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Woodies’ Santa Lives On

After nearly 50 Christmases in the department store’s windows, he’s now part of my family’s tradition

A life-size Santa Claus — donned in authentic red velvet suit, black belt and patent leather boots with a full angel-hair-spun beard — stands by my living room window all year round.
    He’s too fragile a chapter of history to stuff away in a corner of my two-car garage.
    I met Santa at a yard sale in a Calvert County barn. His $250 price tag was a bit steep for my budget. But I was fascinated with him and kept going back to touch his silky beard.
    I left the barn that day wondering what would become of my bearded friend.
    Several months later, my mother telephoned out of breath, “There’s another yard sale at that barn,” she said.
    Maybe Santa was still there.
    I dashed out the door.
    On that second meeting, I heard Santa’s story.
    The seller’s grandparents owned a department store in Washington, D.C.: Woodward and Lothrop.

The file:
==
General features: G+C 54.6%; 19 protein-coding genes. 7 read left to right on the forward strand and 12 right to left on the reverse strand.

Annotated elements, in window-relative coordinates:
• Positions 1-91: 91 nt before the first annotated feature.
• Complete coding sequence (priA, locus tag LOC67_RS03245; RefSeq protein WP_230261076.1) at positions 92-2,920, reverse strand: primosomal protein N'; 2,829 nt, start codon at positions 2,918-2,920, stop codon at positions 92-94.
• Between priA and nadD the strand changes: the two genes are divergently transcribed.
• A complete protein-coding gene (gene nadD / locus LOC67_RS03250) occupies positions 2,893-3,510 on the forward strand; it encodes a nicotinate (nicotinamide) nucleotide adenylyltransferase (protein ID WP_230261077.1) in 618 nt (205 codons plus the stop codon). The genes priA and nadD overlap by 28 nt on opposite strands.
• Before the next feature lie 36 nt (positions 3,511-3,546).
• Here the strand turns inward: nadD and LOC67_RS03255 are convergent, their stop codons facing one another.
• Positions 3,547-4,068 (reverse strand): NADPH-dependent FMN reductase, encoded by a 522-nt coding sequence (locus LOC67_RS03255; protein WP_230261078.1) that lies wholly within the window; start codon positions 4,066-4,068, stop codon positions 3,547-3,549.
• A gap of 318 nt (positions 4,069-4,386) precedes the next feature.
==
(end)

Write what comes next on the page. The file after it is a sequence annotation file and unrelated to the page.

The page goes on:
This Santa joined the Christmas display in Woodies’ windows in the 1950s, joined year after year by Mrs. Claus and a handful of elves.
    When Woodies closed in the early ’90s, construction workers tossed out anything they deemed invaluable, including Mrs. Claus and the elves. Santa was next in line.
    The grandson saved Santa that day and brought him home, displaying him in his own window.
    Santa saw a lot in his days at Woodies, including an armed robbery where he was mistaken for a person. His pants cuff bears the mark of a bullet graze.
    For $100 in cash, Mr. Claus became mine. Once home, I made a new discovery. Santa still shakes like a bowlful of jelly. His mechanics are intact after all these years.
    The old guy sparked a new tradition in the Steel home. After we’ve all stuffed ourselves with Thanksgiving turkey and fixings, we gather around Santa and shoot our yearly family Christmas photo.